Author of book ‘I Miss Me’ comes to Rimbey Municipal Library

They say life is a journey, an incredible journey filled with bumps, detours and roadblocks.

William R. T. Boulton

They say life is a journey, an incredible journey filled with bumps, detours and roadblocks.

They say life is also full of surprises, some good, some bad, some not good or bad, but simply surprises.

For William R. T. Boulton, author of the book ‘I Miss Me’, the fact he even wrote a book was such a surprise.

He was, after all, in his early 20s and the vision of his life certainly did not include becoming a writer.

But for Boulton, a 20-something personable young man, with a charming smile and a wry, but delightful wit, the book came on the heels of another surprise.

He was diagnosed with multiple sclerosis.

He was diagnosed at a time when life should have been full of promise and hopes and dreams yet to be lived. He was diagnosed when he was young enough and naïve enough to take his health for granted.

In the foreword of his book, Boulton talks briefly of his childhood.

“I grew up with a farm background surrounded by family, friends and love. The constant hard work year after year imprinted on me a do-or-die work ethic. I cannot exactly pinpoint the time in life when the naiveté of innocence shifted towards a clear vision of the struggle and hardships of life, changing my mind to fight for everything, even to afford a cup of coffee on a few occasions.”

Boulton spoke at an almost deserted Rimbey library last Thursday. At least two of the people in the audience had MS, but even though they are, no doubt, going through their own journey, they understood only too well the meaning of title of Boulton’s book.

The young author was invited to come to the library to promote his book and speak about multiple sclerosis, as May is MS awareness month.

Boulton, however, spoke about much more than his book, and his talk was inspirational and informative. He explained the symptoms of MS; the different types of the disease and how it can affect individuals in a number of ways.

“It’s a very frustrating disease. I could go on day and night about the symptoms,” he said.

While MS has been attributed to genetics, geography and environment there is no definite conclusion as to the cause. There is no cure.

Boulton agrees there is not enough evidence to support any one cause, but he believes stress plays a major role.

He said when he was diagnosed he was successfully failing a company. While he gave the statement a humorous angle, his underlying seriousness was evident.

After talking about MS, which is basically a disease of unknowns, Boulton began telling his own story; a story which precipitated the writing of the book, I Miss Me.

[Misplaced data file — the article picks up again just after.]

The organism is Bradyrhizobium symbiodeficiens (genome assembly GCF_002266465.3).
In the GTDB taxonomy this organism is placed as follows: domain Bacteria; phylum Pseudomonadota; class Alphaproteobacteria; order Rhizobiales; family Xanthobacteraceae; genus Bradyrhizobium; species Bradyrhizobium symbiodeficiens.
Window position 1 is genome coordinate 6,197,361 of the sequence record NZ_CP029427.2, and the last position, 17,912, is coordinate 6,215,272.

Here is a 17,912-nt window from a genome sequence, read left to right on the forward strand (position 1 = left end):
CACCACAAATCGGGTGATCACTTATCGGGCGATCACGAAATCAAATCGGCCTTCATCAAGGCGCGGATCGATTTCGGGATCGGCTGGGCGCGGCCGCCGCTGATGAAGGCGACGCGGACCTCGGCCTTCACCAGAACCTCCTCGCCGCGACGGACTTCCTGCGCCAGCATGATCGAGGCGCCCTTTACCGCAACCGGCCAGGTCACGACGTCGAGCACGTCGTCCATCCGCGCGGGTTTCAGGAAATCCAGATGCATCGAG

His MS symptoms made themselves known one night when he was playing pool with his father downstairs.

“It was the worst game of my life,” he said, noting the loss of feeling in his legs that happened that night was alarming to both himself and his father.

The feeling of numbness proved to a turning point in his life, and although it was not until sometime later it was confirmed, Boulton had suffered his first symptoms of MS.

From there, the journey became unpredictable; full new challenges and tests that most people do not have to even think about taking, much less passing or failing.

At one point his feeling returned and, naturally, he was elated.

“I was phoning everybody, even strangers,” he said. “I can feel again. I was thankful and grateful and ready to begin living again.”

But, his exuberance was short lived.

He woke up one morning with double vision and no sense of taste. And then with the speed of an out-of-control train, his life changed again. By October of that hear he was in the Red Deer Hospital, not being able to walk, talk, taste, see or hear.

And from there, his life took an unbelievable twist.

Only weeks later, he walked out of that hospital.

In fact, he walked into the Rimbey library and he talked to everyone there, not only about MS and his book, but also about his incredible journey which is full of inspiration, love, courage and faith.

Boulton’s father, David wrote a poem called Angel during his son’s episode in the hospital. The poem was put to music and recorded by William’s sister Randi.

In a prelude in his book she said the song describes William’s experiences along with the notion that although humans do have a fighting spirit, faith and hidden angels above may help throughout great times of need.

And, no doubt, it was this faith coupled with the attitude not to let any challenge defeat him, William Boulton found what he was looking for.

He found himself!